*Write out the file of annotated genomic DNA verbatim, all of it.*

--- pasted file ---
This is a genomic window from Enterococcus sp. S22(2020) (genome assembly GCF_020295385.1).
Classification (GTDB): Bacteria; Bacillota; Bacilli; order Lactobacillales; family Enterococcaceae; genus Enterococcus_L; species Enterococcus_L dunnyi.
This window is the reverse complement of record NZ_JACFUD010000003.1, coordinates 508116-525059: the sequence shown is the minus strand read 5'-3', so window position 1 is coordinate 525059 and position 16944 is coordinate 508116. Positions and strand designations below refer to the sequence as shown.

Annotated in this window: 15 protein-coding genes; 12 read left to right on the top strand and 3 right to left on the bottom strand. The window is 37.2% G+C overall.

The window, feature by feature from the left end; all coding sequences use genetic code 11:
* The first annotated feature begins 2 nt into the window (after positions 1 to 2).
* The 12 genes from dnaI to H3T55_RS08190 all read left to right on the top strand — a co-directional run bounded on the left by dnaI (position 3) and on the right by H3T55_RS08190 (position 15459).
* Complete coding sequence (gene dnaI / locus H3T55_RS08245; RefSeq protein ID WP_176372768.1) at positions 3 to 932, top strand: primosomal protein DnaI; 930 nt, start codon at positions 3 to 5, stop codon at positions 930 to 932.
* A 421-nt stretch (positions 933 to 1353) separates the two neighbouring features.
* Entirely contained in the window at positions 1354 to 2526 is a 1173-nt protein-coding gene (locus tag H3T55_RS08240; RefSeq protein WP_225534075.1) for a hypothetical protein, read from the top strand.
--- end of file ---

This is a genomic window from Enterococcus sp. S22(2020) (genome assembly GCF_020295385.1).
Classification (GTDB): Bacteria; Bacillota; Bacilli; order Lactobacillales; family Enterococcaceae; genus Enterococcus_L; species Enterococcus_L dunnyi.
This window is the reverse complement of record NZ_JACFUD010000003.1, coordinates 508116-525059: the sequence shown is the minus strand read 5'-3', so window position 1 is coordinate 525059 and position 16944 is coordinate 508116. Positions and strand designations below refer to the sequence as shown.

Annotated in this window: 15 protein-coding genes; 12 read left to right on the top strand and 3 right to left on the bottom strand. The window is 37.2% G+C overall.

The window, feature by feature from the left end; all coding sequences use genetic code 11:
* The first annotated feature begins 2 nt into the window (after positions 1 to 2).
* The 12 genes from dnaI to H3T55_RS08190 all read left to right on the top strand — a co-directional run bounded on the left by dnaI (position 3) and on the right by H3T55_RS08190 (position 15459).
* Complete coding sequence (gene dnaI / locus H3T55_RS08245; RefSeq protein ID WP_176372768.1) at positions 3 to 932, top strand: primosomal protein DnaI; 930 nt, start codon at positions 3 to 5, stop codon at positions 930 to 932.
* A 421-nt stretch (positions 933 to 1353) separates the two neighbouring features.
* Entirely contained in the window at positions 1354 to 2526 is a 1173-nt protein-coding gene (locus tag H3T55_RS08240; RefSeq protein WP_225534075.1) for a hypothetical protein, read from the top strand.